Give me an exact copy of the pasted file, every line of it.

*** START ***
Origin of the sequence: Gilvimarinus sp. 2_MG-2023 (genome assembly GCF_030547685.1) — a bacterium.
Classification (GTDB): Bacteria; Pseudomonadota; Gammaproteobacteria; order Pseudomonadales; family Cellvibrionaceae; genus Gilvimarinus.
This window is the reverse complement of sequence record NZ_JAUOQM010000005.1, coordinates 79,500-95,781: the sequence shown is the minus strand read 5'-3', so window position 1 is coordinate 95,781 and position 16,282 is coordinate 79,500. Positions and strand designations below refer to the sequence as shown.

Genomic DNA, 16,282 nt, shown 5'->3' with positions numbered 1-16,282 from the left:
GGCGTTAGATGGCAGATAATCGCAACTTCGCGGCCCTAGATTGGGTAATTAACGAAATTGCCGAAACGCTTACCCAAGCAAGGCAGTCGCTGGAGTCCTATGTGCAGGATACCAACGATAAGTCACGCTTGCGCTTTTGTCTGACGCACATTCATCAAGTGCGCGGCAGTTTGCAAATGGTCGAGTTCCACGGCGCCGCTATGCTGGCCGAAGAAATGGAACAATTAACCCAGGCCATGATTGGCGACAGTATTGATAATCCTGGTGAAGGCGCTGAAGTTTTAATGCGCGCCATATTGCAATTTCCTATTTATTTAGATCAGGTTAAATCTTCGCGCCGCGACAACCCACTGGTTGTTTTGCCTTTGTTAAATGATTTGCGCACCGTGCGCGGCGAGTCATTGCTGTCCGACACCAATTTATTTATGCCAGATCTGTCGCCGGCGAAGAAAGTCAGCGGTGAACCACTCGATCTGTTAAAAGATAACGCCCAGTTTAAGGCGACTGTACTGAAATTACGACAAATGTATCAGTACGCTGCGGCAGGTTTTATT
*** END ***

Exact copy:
Origin of the sequence: Gilvimarinus sp. 2_MG-2023 (genome assembly GCF_030547685.1) — a bacterium.
Classification (GTDB): Bacteria; Pseudomonadota; Gammaproteobacteria; order Pseudomonadales; family Cellvibrionaceae; genus Gilvimarinus.
This window is the reverse complement of sequence record NZ_JAUOQM010000005.1, coordinates 79,500-95,781: the sequence shown is the minus strand read 5'-3', so window position 1 is coordinate 95,781 and position 16,282 is coordinate 79,500. Positions and strand designations below refer to the sequence as shown.

Genomic DNA, 16,282 nt, shown 5'->3' with positions numbered 1-16,282 from the left:
GGCGTTAGATGGCAGATAATCGCAACTTCGCGGCCCTAGATTGGGTAATTAACGAAATTGCCGAAACGCTTACCCAAGCAAGGCAGTCGCTGGAGTCCTATGTGCAGGATACCAACGATAAGTCACGCTTGCGCTTTTGTCTGACGCACATTCATCAAGTGCGCGGCAGTTTGCAAATGGTCGAGTTCCACGGCGCCGCTATGCTGGCCGAAGAAATGGAACAATTAACCCAGGCCATGATTGGCGACAGTATTGATAATCCTGGTGAAGGCGCTGAAGTTTTAATGCGCGCCATATTGCAATTTCCTATTTATTTAGATCAGGTTAAATCTTCGCGCCGCGACAACCCACTGGTTGTTTTGCCTTTGTTAAATGATTTGCGCACCGTGCGCGGCGAGTCATTGCTGTCCGACACCAATTTATTTATGCCAGATCTGTCGCCGGCGAAGAAAGTCAGCGGTGAACCACTCGATCTGTTAAAAGATAACGCCCAGTTTAAGGCGACTGTACTGAAATTACGACAAATGTATCAGTACGCTGCGGCAGGTTTTATT